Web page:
Arkansas Supreme Court: Anti-Anti-Discrimination Law Trumps LGBT Rights
In a recent opinion, issued last week, by the Arkansas Supreme Court, a city's local civil rights law protecting LGBT individuals from discrimination was put in peril. The court's decision is not the final nail in the proverbial coffin, as they have ordered the lower court to reconsider their ruling based upon their order. As such, supporters of the local anti-discrimination statute are gearing up to fight it out again.
The challenged anti-discrimination law was passed by voters in the city of Fayetteville, and essentially extended the same protections to LGBT individuals as provided to the protected classes listed in the Arkansas Civil Rights Act of 1993. While the law was passed by local voters, and seems to reflect positively on the voters of Fayetteville, unfortunately, the law is facing a rather large technical hurdle.
The court's rationale in reversing the ruling that upheld the Fayetteville anti-discrimination statute relied upon an Arkansas state law that prohibits local governments from expanding anti-discrimination laws to classes of individuals not specifically listed by state law (we can call that state law the anti-anti-discrimination statute). Proponents of the Fayetteville law argued that LGBT individuals were protected elsewhere in state law, and as such, could be protected by the local law. However, the court disagreed on that construction of the law.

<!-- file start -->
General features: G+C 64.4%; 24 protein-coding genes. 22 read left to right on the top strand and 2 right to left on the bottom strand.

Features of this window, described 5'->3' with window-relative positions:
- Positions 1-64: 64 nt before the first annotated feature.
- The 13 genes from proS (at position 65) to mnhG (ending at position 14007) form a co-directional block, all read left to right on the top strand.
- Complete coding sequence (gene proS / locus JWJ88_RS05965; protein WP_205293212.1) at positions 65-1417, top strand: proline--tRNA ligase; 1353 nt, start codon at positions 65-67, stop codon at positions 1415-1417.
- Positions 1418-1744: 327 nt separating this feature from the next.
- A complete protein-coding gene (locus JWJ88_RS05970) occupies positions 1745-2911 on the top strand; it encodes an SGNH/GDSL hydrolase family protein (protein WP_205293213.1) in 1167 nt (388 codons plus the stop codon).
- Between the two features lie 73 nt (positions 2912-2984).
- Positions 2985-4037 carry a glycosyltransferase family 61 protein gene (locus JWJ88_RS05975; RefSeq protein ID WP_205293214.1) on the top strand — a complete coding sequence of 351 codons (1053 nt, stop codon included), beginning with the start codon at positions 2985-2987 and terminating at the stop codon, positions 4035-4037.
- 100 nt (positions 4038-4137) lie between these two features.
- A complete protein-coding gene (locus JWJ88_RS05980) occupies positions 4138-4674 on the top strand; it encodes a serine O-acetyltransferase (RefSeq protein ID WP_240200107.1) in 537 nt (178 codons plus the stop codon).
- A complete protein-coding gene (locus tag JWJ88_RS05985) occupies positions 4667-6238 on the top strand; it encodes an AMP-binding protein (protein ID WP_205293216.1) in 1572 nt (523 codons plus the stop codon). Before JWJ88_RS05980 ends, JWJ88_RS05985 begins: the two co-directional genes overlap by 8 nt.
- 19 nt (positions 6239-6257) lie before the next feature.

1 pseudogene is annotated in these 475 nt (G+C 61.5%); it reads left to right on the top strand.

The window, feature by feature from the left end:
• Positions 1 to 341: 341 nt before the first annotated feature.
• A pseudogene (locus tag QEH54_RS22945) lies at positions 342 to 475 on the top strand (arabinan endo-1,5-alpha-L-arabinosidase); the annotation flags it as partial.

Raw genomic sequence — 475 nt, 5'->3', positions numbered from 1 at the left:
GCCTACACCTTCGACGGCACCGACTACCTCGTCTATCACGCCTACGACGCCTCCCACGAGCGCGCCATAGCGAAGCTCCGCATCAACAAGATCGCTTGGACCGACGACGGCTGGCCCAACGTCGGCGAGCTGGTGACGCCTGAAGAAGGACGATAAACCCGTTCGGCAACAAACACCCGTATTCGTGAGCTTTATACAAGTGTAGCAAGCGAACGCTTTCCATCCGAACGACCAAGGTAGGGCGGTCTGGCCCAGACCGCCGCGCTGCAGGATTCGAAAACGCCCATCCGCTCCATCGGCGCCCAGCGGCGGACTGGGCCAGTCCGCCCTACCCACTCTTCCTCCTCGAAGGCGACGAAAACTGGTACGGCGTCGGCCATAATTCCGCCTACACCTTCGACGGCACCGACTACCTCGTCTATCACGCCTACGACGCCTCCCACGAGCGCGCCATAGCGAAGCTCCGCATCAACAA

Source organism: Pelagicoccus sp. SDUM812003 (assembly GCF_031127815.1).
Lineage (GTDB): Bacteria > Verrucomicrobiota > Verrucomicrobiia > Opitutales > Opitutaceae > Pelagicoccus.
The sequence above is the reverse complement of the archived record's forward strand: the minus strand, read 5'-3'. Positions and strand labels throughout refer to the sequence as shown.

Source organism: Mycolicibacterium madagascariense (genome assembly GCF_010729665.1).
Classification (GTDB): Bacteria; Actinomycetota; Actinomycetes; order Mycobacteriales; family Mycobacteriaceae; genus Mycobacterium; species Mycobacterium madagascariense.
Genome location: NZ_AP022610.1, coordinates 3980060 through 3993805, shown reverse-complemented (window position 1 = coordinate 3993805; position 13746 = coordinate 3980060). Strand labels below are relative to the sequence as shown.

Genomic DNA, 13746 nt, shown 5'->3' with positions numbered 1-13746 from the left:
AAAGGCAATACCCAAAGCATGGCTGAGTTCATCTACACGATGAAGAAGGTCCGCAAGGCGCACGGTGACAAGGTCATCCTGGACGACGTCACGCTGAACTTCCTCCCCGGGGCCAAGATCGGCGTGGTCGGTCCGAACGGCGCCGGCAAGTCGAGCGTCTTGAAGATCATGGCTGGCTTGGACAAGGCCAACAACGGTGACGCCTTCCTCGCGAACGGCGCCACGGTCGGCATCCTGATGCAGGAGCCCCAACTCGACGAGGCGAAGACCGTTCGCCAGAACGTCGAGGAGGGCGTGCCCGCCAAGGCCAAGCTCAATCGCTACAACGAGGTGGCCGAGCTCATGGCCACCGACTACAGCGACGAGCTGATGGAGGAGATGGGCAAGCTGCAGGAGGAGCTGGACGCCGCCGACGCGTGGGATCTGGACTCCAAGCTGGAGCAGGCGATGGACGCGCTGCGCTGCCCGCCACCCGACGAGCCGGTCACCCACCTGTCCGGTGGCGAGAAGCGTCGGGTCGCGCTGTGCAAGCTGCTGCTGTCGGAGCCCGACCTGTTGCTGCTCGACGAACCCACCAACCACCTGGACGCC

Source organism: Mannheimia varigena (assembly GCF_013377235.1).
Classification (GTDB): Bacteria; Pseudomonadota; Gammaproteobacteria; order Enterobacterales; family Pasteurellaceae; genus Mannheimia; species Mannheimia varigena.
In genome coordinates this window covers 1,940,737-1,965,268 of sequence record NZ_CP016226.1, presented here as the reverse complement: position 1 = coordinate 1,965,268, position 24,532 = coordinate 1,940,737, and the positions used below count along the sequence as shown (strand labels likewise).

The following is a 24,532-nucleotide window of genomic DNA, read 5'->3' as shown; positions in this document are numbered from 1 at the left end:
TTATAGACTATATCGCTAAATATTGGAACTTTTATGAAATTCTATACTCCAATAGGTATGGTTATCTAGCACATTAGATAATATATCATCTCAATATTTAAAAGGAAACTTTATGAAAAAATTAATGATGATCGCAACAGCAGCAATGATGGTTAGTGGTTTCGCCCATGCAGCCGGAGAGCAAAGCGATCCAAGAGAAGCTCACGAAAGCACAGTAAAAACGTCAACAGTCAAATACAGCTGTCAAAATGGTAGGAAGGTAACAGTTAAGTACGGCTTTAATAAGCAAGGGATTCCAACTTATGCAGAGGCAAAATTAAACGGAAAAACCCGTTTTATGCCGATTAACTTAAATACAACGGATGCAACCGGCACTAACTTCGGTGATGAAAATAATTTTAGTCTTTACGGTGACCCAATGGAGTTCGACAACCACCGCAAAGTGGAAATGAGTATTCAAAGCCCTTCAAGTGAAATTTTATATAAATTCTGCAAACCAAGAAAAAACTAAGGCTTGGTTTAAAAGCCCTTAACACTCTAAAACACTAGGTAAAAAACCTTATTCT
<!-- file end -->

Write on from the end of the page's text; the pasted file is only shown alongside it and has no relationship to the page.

The state's anti-anti-discrimination law was passed so that employers within the state do not have to be concerned about various locations throughout the state having different laws regarding discrimination. Arkansas, and only a few other states, have laws that prevent local governments from extending civil rights protections. For that reason, the court determined that a law that expanded civil rights protections to those not listed in the civil rights laws, could not co-exist with the anti-anti-discrimination statute.
Although the state's supreme court essentially struck down the law, they provided a clear path for the civil rights advocates to pursue. The court clearly contemplated whether the state's anti-anti-discrimination statute was constitutional, but declined to issue a ruling on that issue, as it stated that the issue was not properly before it. This, for all intents and purposes, is a clear instruction for the supporters of the Fayetteville law to challenge the anti-anti-discrimination statute's constitutionality.
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